I need a finishing touch. I survey the shed interior before noticing a shabby leather suitcase in another corner. Perfect! Feeling like real Pygmalion, I thrust it into Darwin’s hand and take a step back to admire my handiwork for a moment. It’s unbelievable but Darwin looks even worse than he usually does. Is that even possible? It seems that, yes, it is.

Darwin shoots me a questioning look, waiting for whatever’s next. I push a megaphone into his arms, give him a wink in return, then abruptly push him outside. I slam the door. Right before his nose. Take that!

Darwin knocks insistently, begging to be let in, but not for too long. Curiosity killed the cat, I suppose. I know that a protest movement on the next street over will soon catch his attention. And I know that he always jumps at the chance to rant about his favorite topics, especially now that he has the megaphone and some sympathetic listeners around.

There’s a knock at the door.

Darwin’s tumbled head pops into my bedroom. I barely have time to minimize my window.

“Calix, dinner’s ready. Come and get it!”

“Sure.”

By the time I’m leaving the bedroom, the Sim Darwin is standing on the suitcase, shouting frothily into the megaphone. “Death is supposed to be the last, great refuge for troubled minds!” he squawks. “From ashes to ashes, dust to dust, and into the big black!” His face is flushed. The tie hung loose. Darwin is as cute and convincing as Lenin on the armored car in 1917.

Meanwhile, the Grim Reaper stands just around a nearby corner, wry faced and skittishly rubbing a scythe. He doesn’t like anyone ranting about death too much, you know.

I step into the kitchen and give Darwin the biggest smile I can muster.

“What do we have for dinner?”

 

by TETIANA ALEKSINA
© All rights reserved 2018

Testing, Part #2 (Fragment #015)

It was like talking to a brick wall. I elevated my voice slightly.

“Hey, four-eyes!”

Yuck. Not only is he blind, he’s deaf too… I was considering poking him with a ruler when I heard a semi-cough right above me. Again.

Any questions, young lady?”

“No, Sir.”

Question 2a: Define a metrical foot used in the following poem.

He had forty-two boxes, all carefully packed,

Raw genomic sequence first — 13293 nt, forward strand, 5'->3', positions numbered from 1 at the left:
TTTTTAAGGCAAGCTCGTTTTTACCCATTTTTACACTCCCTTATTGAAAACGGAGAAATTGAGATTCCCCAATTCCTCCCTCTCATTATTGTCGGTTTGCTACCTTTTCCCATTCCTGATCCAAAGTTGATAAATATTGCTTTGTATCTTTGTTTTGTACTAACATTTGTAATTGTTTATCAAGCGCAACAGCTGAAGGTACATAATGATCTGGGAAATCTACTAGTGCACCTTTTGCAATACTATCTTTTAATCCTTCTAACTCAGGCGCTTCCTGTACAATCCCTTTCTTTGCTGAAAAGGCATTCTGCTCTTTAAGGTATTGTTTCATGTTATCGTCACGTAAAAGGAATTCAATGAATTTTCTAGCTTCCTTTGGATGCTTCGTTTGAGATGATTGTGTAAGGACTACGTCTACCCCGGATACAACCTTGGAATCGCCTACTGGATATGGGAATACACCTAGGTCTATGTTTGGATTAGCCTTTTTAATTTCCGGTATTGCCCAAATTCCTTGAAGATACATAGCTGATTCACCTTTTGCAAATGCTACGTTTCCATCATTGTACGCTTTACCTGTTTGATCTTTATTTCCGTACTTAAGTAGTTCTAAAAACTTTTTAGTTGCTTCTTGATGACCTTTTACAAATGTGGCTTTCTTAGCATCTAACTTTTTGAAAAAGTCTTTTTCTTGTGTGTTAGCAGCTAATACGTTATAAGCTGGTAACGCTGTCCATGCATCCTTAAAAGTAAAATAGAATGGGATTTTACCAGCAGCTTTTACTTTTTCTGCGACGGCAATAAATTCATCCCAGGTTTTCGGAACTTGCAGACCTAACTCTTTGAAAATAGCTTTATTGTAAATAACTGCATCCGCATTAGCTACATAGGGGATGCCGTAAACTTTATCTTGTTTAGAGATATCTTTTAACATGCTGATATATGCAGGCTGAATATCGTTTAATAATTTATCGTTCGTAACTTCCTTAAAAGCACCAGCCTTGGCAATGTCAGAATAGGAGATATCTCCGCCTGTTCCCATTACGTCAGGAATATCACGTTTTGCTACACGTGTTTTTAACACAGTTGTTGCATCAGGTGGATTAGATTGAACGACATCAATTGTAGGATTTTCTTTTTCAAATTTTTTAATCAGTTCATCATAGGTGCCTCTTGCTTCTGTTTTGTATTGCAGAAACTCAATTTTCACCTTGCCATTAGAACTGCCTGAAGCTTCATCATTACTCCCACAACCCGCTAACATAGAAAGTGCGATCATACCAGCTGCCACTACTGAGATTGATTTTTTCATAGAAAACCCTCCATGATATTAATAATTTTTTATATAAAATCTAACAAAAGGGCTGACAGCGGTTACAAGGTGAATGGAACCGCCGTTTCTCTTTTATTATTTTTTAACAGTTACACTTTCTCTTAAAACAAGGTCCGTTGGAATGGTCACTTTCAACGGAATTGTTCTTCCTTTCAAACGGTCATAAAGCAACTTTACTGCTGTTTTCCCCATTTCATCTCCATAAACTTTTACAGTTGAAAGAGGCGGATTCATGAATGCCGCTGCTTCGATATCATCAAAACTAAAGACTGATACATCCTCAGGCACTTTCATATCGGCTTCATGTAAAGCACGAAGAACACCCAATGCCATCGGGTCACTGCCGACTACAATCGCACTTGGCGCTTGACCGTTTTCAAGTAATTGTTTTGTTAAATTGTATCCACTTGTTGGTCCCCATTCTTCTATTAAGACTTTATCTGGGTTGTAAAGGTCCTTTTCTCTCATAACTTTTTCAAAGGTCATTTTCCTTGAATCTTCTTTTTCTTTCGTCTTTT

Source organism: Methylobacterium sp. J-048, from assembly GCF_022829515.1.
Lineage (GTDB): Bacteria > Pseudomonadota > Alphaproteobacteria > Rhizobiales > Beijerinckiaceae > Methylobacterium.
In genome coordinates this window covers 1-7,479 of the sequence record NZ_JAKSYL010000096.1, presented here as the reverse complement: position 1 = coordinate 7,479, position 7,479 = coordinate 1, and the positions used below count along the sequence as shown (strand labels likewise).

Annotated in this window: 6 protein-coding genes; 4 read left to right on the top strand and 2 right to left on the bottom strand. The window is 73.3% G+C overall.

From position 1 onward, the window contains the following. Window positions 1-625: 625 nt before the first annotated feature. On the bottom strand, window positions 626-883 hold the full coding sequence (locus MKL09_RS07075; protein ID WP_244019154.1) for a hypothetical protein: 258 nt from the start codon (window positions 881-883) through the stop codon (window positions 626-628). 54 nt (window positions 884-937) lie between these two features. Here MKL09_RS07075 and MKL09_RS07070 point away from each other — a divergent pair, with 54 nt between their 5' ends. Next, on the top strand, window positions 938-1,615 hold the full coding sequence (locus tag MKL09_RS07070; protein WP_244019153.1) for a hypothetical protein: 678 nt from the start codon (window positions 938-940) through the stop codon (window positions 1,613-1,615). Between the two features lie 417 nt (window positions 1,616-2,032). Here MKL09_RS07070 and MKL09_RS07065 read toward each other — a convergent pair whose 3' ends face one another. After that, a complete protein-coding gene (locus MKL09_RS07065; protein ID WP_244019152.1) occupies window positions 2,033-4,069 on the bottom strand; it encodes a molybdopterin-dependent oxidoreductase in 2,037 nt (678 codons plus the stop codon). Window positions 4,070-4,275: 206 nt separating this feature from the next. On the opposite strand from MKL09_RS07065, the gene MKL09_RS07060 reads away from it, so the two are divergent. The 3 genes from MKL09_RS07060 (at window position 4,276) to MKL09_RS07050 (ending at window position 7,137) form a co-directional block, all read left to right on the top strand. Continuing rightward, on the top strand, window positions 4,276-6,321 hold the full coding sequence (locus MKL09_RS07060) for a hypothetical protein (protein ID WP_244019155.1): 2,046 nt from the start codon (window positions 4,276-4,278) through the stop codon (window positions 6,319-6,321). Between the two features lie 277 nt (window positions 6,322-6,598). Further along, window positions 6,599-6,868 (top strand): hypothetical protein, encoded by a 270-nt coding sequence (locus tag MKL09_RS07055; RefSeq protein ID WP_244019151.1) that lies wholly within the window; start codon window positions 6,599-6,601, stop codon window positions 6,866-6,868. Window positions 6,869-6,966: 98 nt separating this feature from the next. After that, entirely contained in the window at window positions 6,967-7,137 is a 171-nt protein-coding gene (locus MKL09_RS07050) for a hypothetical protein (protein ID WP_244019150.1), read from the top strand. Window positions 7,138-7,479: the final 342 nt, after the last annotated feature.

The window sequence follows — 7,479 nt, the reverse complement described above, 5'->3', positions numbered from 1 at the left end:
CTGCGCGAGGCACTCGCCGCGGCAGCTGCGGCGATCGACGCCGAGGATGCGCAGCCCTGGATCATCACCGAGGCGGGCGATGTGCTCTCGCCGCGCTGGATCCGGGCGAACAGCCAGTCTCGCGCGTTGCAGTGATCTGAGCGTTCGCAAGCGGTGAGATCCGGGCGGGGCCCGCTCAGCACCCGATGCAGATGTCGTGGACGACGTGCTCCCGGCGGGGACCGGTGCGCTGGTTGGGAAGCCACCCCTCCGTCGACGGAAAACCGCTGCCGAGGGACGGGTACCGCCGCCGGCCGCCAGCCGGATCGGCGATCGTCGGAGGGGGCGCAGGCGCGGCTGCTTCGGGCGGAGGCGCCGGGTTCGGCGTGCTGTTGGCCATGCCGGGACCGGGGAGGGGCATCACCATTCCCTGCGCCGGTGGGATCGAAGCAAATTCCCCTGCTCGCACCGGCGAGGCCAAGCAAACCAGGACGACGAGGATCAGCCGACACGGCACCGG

With his name painted clearly on each:
But, since he omitted to mention the fact,
They were all left behind on the beach.

The loss of his clothes hardly mattered, because
He had seven coats on when he came,
With three pair of boots—but the worst of it was,
He had wholly forgotten his name.

He would answer to “Hi!” or to any loud cry,
Such as “Fry me!” or “Fritter my wig!”
To “What-you-may-call-um!” or “What-was-his-name!”
But especially “Thing-um-a-jig!”

1) Trochee
2) Iamb
3) Anapaest
4) Dactyl

Question 3a: What isn’t a forme fixe?

1) Qasida
2) Glosa
3) Sequence
4) Tanaga

I looked around helplessly. No help was within reach. Well… if plan A doesn’t work out then I have to use plan B. So, I gave a shit about that, and began to select answers at random.

The blank space below question 1a was very much in evidence, and my inner perfectionist demanded satisfaction. I knew it was better not to argue as this thought would be like a pebble in my shoe—it would hinder and annoy. I wrote something like, “Prompt at five o’clock, I busted a snaplock, and walked around town in a candy-striped nightgown.”

Then I hesitated over where an adverb of time should be placed in an English sentence. Damn. At the start? At the end? Without philosophizing, I repeated the first line at the end. If need be, I could say that I was nervous and forgot to cross out the wrong line.

With a feeling of satisfaction at a job well done, I turned in my paper and left the amphitheater. I felt a roaring hunger.

 

by TETIANA ALEKSINA
© All rights reserved 2017